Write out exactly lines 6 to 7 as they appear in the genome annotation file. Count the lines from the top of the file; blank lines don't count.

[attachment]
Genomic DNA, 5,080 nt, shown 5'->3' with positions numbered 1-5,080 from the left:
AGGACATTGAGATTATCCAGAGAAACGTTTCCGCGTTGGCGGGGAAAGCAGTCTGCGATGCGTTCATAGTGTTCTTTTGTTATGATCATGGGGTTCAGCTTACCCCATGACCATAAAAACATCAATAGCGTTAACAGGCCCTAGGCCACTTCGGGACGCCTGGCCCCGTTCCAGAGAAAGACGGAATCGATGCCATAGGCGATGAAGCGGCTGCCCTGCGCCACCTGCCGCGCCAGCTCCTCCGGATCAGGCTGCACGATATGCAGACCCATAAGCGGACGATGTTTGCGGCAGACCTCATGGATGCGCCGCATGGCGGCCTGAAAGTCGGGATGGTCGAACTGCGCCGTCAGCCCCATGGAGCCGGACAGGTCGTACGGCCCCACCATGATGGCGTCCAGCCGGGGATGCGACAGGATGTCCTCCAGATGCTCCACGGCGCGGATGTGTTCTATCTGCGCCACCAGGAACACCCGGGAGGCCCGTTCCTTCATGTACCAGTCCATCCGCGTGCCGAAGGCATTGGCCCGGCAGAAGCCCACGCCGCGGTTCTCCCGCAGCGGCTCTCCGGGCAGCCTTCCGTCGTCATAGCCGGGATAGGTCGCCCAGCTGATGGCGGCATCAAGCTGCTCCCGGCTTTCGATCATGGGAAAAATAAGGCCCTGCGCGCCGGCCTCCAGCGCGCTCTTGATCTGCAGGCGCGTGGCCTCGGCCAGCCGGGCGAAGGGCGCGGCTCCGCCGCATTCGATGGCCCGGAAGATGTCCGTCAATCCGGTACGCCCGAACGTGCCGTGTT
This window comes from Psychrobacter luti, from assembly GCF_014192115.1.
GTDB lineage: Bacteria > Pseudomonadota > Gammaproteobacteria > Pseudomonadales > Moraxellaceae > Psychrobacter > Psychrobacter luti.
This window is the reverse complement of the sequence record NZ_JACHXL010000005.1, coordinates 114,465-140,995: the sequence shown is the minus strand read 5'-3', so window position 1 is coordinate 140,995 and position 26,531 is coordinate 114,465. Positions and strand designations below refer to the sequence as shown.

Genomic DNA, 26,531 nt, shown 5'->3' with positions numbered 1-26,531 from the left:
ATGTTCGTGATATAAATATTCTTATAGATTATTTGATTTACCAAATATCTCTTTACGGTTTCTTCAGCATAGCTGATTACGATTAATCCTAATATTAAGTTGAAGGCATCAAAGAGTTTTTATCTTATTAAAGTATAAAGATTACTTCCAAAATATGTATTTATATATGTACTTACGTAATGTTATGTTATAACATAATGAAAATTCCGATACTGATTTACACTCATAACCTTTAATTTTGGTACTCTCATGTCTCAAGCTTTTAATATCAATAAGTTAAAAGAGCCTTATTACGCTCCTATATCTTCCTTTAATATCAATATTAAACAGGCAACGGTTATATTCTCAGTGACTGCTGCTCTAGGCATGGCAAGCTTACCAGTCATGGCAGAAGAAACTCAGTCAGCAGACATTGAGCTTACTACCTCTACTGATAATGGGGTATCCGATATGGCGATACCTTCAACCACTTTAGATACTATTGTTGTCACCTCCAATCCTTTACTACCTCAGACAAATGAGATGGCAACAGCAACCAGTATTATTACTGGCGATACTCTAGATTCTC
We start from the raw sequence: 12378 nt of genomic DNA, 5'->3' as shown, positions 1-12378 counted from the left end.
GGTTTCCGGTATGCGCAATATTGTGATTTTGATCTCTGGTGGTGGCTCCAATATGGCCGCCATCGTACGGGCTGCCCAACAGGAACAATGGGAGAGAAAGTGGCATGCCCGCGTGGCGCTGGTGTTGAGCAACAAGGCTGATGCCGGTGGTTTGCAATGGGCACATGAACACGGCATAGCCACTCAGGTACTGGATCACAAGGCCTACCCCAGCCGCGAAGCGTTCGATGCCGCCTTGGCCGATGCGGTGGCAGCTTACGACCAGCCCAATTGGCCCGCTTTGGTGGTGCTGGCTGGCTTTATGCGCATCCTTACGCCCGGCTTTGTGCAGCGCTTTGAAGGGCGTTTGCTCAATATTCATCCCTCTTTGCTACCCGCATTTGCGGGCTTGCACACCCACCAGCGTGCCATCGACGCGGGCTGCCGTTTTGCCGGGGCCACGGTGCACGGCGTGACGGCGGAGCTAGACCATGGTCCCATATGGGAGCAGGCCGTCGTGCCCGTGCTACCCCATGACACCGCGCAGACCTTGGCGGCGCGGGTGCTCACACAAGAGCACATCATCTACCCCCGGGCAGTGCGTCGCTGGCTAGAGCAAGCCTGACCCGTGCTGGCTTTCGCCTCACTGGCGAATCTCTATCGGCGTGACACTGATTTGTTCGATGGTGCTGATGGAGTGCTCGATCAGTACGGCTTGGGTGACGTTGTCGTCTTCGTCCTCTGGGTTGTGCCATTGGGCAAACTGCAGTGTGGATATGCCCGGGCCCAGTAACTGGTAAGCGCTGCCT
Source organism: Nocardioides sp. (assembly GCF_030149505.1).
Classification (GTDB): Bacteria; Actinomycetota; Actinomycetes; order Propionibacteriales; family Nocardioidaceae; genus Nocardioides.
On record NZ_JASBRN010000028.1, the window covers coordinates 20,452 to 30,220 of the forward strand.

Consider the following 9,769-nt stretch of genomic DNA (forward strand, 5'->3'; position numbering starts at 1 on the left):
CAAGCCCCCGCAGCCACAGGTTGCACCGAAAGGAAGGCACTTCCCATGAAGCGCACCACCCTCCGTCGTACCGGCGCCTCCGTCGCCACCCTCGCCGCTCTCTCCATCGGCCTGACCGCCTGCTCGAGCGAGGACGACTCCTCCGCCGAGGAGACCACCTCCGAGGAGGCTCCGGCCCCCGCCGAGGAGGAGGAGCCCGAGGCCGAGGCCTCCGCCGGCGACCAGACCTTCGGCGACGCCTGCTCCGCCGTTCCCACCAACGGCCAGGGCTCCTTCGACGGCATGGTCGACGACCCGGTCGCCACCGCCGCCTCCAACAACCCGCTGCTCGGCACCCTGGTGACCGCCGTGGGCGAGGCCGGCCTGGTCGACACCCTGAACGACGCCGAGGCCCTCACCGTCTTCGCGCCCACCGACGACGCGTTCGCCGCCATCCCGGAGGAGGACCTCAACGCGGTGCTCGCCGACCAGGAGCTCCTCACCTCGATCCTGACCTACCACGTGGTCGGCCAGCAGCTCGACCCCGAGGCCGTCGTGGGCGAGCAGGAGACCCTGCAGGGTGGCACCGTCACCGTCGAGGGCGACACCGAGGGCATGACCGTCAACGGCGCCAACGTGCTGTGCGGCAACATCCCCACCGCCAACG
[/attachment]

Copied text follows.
Genomic DNA, 26,531 nt, shown 5'->3' with positions numbered 1-26,531 from the left:
ATGTTCGTGATATAAATATTCTTATAGATTATTTGATTTACCAAATATCTCTTTACGGTTTCTTCAGCATAGCTGATTACGATTAATCCTAATATTAAGTTGAAGGCATCAAAGAGTTTTTATCTTATTAAAGTATAAAGATTACTTCCAAAATATGTATTTATATATGTACTTACGTAATGTTATGTTATAACATAATGAAAATTCCGATACTGATTTACACTCATAACCTTTAATTTTGGTACTCTCATGTCTCAAGCTTTTAATATCAATAAGTTAAAAGAGCCTTATTACGCTCCTATATCTTCCTTTAATATCAATATTAAACAGGCAACGGTTATATTCTCAGTGACTGCTGCTCTAGGCATGGCAAGCTTACCAGTCATGGCAGAAGAAACTCAGTCAGCAGACATTGAGCTTACTACCTCTACTGATAATGGGGTATCCGATATGGCGATACCTTCAACCACTTTAGATACTATTGTTGTCACCTCCAATCCTTTACTACCTCAGACAAATGAGATGGCAACAGCAACCAGTATTATTACTGGCGATACTCTAGATTCTC